Iowa Enters Into Consent Decree with Christensen Farms

March 31, 2011 | Roger McEowen

On March 30, 2011, the Federal District Court for the Sourthern District of Iowa approved a consent decree between the State of Iowa and Christensen Farms Midwest, LLC (Christensen).  Christensen had sued Iowa on a claim that the portion of the Iowa anti-corporate farming law governing the contract production of livestock (Iowa Code Section 202B.201) is unconstitutional.  That mirrored previous claims against the law beginning in 2002 by Smithfield Foods and other hog producers.  A prior version of the law had been declared unconstitutional by a federal court in 2003 and the legislature then retooled the provision to remove the consitutional defect during the 2003 session.  But, the Iowa A.G.'s office didn't further enforce the reworked provision and entered into a consent agreement with Smithfield that prohibited enforcement of the law against Smithfield in return for certain concessions by Smithfield for a term of years.  The A.G. subsequently entered into similar consent agreements with Cargill (2006), Hormel (2006), and Tyson (2009).  Those agreements lay out the rights of contract producers and largely mirror rights given contract producers by the 2008 Farm Bill, in addition to providing growers with more information concerning how they are to be compensated and protections for capital investments in grower facilities.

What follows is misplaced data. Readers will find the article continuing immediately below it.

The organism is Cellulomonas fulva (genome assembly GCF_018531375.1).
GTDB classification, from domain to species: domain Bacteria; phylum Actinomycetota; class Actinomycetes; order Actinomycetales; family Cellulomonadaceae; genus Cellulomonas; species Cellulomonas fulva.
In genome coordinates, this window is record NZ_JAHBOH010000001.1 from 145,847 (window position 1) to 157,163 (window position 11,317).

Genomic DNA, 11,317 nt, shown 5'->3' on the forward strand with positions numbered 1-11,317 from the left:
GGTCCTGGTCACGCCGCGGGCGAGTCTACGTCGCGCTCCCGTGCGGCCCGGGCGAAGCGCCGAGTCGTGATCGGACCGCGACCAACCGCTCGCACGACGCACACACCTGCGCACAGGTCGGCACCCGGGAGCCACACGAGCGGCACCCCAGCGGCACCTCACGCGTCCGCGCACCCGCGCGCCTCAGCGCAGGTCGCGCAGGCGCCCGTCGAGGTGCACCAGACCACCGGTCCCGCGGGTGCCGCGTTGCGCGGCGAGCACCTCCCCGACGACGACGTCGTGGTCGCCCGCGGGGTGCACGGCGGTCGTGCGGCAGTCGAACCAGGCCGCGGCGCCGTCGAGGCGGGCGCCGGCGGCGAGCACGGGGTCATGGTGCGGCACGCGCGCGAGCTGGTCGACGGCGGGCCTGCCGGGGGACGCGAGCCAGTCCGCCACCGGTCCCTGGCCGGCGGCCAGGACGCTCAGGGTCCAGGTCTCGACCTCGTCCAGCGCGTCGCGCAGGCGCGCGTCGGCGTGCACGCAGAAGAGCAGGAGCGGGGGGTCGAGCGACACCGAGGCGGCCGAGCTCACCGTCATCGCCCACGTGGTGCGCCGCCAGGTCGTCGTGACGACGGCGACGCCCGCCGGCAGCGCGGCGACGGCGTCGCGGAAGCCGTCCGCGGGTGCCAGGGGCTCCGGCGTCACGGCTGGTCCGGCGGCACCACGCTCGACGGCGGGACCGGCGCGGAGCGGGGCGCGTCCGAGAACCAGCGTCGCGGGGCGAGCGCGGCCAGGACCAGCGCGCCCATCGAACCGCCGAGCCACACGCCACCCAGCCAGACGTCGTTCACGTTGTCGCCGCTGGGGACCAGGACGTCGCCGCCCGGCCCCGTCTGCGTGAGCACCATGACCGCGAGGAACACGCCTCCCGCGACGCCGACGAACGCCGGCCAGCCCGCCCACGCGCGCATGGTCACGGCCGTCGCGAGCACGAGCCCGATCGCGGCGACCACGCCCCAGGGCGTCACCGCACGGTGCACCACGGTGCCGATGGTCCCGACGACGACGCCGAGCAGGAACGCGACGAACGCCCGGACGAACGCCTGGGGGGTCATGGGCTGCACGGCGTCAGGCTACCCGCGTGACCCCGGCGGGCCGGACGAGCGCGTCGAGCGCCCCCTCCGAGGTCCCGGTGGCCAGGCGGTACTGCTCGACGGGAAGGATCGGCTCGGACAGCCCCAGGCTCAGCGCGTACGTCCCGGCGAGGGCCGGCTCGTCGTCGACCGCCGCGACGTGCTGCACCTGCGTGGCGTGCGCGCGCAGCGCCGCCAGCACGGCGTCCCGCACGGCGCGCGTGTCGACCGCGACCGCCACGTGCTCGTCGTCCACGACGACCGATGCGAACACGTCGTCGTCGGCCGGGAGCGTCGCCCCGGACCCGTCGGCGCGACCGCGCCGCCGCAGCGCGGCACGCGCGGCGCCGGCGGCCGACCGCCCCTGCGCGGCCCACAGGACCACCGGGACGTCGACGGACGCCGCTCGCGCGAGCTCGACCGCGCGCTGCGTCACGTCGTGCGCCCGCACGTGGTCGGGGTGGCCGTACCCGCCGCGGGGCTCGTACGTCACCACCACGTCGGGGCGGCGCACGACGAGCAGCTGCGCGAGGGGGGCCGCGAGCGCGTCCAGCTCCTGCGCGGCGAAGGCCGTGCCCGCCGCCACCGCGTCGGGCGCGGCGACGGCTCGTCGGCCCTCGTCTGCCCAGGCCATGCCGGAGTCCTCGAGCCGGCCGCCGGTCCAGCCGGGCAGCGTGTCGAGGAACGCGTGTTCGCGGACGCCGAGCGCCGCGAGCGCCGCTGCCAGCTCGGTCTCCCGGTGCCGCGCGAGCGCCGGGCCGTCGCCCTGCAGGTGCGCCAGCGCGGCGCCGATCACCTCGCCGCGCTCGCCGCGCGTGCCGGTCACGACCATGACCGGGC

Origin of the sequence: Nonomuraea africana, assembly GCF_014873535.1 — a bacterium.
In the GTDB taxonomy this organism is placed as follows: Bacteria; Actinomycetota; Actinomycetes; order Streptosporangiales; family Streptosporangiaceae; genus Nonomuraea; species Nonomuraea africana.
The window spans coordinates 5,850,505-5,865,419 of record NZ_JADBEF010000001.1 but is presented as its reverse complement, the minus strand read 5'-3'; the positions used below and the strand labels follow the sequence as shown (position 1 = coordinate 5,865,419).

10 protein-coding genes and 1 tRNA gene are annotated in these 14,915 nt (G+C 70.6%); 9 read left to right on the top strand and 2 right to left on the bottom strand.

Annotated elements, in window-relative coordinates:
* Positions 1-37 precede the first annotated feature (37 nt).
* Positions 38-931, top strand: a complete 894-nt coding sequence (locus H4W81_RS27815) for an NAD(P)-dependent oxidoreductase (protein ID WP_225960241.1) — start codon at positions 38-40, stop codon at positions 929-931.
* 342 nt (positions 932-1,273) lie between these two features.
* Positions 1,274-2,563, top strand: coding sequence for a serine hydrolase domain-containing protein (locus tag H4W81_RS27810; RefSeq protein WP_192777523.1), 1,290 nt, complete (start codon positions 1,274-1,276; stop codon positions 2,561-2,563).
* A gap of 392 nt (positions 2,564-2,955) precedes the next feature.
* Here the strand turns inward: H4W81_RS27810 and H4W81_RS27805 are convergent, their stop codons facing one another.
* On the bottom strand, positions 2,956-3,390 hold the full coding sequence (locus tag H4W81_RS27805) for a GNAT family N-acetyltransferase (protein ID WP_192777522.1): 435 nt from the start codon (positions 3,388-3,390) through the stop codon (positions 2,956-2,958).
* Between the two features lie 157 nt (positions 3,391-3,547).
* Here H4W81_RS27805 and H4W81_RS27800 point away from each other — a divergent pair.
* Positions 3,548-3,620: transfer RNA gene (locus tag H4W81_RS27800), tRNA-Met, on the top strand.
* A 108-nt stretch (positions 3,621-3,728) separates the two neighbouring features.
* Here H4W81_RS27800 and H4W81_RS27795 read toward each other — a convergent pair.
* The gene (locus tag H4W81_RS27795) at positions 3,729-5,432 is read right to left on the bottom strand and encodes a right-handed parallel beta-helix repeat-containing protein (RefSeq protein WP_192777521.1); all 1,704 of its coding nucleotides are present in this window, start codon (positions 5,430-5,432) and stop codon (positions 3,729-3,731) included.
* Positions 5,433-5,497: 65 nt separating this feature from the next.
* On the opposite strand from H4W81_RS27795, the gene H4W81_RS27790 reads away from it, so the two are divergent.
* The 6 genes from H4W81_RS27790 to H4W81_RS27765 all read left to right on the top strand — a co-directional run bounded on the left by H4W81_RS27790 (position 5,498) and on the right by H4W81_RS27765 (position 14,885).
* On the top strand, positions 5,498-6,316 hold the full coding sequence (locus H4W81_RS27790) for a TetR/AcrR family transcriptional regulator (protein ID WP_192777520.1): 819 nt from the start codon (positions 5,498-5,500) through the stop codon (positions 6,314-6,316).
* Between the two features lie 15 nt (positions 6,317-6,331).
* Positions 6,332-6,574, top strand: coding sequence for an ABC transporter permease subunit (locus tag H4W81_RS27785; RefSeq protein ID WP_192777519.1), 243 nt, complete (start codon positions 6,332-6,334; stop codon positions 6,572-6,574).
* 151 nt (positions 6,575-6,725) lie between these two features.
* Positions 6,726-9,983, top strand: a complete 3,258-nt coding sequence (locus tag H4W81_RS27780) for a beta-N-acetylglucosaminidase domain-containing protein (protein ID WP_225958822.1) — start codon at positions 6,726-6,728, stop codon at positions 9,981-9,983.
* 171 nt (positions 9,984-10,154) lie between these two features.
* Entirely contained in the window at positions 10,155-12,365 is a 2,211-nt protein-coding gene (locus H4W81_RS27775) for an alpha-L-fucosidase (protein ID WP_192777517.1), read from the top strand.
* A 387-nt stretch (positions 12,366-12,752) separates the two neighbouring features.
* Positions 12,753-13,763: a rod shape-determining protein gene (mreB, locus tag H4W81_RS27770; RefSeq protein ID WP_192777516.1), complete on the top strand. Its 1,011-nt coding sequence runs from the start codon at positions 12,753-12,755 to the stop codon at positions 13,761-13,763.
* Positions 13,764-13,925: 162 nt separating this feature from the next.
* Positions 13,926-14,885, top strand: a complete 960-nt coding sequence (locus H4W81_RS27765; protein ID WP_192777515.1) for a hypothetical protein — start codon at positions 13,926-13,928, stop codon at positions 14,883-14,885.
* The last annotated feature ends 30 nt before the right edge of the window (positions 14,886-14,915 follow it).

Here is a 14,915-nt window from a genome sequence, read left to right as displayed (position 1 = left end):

The Christensen Farms consent decree is similar to the prior consent agreements with the other firms and gives Christensen Farms the ability to enter into pork processing in Iowa.  Christensen Farms will be able to expand its hog production activities in Iowa along with its harvesting activities in Missouri.  Interestingly, the release provision of the consent decree specifies that the State of Iowa "releases, remises, acquits, and forever discharges CF, ... for any and all damages or losses or other claims... including fines or penalties... on account of, or arising out of or relating to any alleged violation of Iowa Code Section 202B.201 as it stands at the time of the entry of this Consent Decree, as it stood at any time prior to this Consent Decree, or may stand in the future."  The last part of that quoted language is interesting.  The A.G. has agreed to never enforce any future version of the statute against Christensen.  That takes the issue away from the legislature.  Whether that is permissible for the A.G. to do is a significant question, because the phrase basically takes policy decisionmaking on this issue from the legislature and vests it with the A.G. in perpetuity.  That may end up getting modified or litigated.
Stay tuned.  Christensen Farms Midwest, LLC v. Miller, No. 4:11-cv-145 (S.D. Iowa Mar. 30, 2011).